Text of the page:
In Eastern North Dakota a crude oil spill has turned out to affect almost 10 times the amount of land it was first thought to. A North Dakota environmental scientist said the leak reported on Oct. 29 is now estimated to have affected about 209,100 square feet of land. Initially state regulators reported the leak to only be affecting about 22,500 square feet.
A Calgary, Alberta-based TC Energy estimates 383,000 gallons of oil leaked from their pipeline. The cause of the spill is still unknown, but the affected portion of the pipe has been sent to a third-party laboratory for inspection. TC Energy had the pipeline return to service on Nov. 10 after approval of a repair and restart plan issued by the U.S Pipeline and Hazardous Materials Safety Administration.
The pipeline carries tar sands oil from Canada through seven states. It was instantly shut down when the leak was reported. The emergency response team contained the impacted area and it was said that the oil had not migrated beyond the immediately affected area. The company did report that it had recovered 337,500 gallons of oil, and 141,834 gallons of oily water. Although wetlands were affected, it was announced that not any sources of drinking water were. TC Energy stated people were at the site working around the clock to clean up the spill once it was reported. TC Energy has put up beams around the affected area as they are excavating any/all contaminated soil at depths of up to 6 feet. The affected soil is being accumulated before being taken to a landfill.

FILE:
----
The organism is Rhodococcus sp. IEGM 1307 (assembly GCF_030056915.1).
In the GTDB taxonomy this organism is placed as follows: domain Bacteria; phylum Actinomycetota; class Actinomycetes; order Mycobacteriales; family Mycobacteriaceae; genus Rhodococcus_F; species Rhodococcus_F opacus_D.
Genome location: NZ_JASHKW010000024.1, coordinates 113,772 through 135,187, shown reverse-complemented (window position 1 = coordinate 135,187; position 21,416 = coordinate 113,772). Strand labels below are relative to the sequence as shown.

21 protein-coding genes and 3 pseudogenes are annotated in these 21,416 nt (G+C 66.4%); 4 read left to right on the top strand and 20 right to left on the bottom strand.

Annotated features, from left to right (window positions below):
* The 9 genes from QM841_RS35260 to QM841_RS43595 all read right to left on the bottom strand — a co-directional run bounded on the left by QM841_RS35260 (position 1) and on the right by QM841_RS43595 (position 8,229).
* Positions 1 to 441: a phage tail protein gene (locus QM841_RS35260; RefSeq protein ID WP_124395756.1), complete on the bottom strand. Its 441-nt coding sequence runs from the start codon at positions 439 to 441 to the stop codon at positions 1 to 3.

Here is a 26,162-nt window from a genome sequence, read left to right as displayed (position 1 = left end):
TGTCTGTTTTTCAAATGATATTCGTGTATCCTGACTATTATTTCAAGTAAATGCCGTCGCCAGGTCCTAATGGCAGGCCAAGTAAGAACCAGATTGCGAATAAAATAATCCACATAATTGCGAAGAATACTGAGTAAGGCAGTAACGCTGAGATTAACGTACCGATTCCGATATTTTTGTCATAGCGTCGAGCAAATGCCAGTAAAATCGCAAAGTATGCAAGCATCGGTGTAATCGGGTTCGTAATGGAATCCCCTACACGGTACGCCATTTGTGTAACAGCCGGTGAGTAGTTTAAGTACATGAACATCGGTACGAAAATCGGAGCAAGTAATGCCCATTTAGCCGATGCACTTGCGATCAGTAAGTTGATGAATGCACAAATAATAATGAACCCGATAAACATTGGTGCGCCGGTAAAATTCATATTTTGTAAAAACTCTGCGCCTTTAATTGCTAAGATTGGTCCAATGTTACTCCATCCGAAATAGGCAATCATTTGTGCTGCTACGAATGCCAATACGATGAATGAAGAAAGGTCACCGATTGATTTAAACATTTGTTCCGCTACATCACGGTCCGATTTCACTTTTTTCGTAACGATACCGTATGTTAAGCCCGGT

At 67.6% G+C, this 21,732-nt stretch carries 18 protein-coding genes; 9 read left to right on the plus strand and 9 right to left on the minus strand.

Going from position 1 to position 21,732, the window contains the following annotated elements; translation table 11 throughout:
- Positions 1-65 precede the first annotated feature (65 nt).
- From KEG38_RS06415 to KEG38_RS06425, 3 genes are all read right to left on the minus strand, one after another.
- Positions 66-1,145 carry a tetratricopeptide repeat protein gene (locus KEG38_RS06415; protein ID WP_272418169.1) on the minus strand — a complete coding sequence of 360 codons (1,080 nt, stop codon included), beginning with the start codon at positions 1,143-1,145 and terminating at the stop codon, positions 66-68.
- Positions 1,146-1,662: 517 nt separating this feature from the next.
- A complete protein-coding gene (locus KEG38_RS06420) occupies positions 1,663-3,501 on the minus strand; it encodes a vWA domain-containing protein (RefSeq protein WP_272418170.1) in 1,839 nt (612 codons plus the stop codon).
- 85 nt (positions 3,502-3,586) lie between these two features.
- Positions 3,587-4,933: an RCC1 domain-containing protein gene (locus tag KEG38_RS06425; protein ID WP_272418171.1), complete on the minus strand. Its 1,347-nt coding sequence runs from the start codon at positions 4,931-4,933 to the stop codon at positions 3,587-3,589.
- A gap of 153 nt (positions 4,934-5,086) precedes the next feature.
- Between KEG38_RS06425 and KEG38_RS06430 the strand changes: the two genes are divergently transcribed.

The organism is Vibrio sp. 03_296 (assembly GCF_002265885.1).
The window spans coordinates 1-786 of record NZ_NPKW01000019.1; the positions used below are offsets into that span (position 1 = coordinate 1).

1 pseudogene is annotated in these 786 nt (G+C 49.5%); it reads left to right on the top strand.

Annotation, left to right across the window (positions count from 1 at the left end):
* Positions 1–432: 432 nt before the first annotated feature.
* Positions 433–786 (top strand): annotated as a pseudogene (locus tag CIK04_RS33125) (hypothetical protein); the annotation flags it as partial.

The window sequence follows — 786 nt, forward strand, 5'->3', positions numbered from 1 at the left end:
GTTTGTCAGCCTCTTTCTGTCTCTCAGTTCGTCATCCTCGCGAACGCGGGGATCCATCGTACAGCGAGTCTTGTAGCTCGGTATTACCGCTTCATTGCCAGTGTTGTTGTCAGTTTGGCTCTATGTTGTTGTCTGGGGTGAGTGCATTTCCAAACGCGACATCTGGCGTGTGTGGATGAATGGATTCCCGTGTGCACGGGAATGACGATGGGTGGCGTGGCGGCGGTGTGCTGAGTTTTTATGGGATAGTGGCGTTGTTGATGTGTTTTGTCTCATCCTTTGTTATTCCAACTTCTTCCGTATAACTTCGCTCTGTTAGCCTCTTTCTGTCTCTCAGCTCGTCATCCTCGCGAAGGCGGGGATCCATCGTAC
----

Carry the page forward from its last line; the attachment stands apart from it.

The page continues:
Crude has been flowing through the pipeline since 2011. It is designed to carry crude oil from Saskatchewan and Manitoba through North Dakota, South Dakota, Nebraska, Kansas, and Missouri on its way to refineries in Illinois, and Oklahoma. This is part of a system that is to include the proposed $8 billion Keystone XL pipeline designed to transport oil from western Canada to terminals on the Gulf Coast. This proposed Keystone XL pipeline has drawn resistance from individuals due to the fear it could cause to the environment. This pipeline leak will only raise more opposition because with thousands of miles from Canada to the Gulf Coast and all the pipeline it will take to transfer the crude oil, a possibility of another leak may just be inevitable.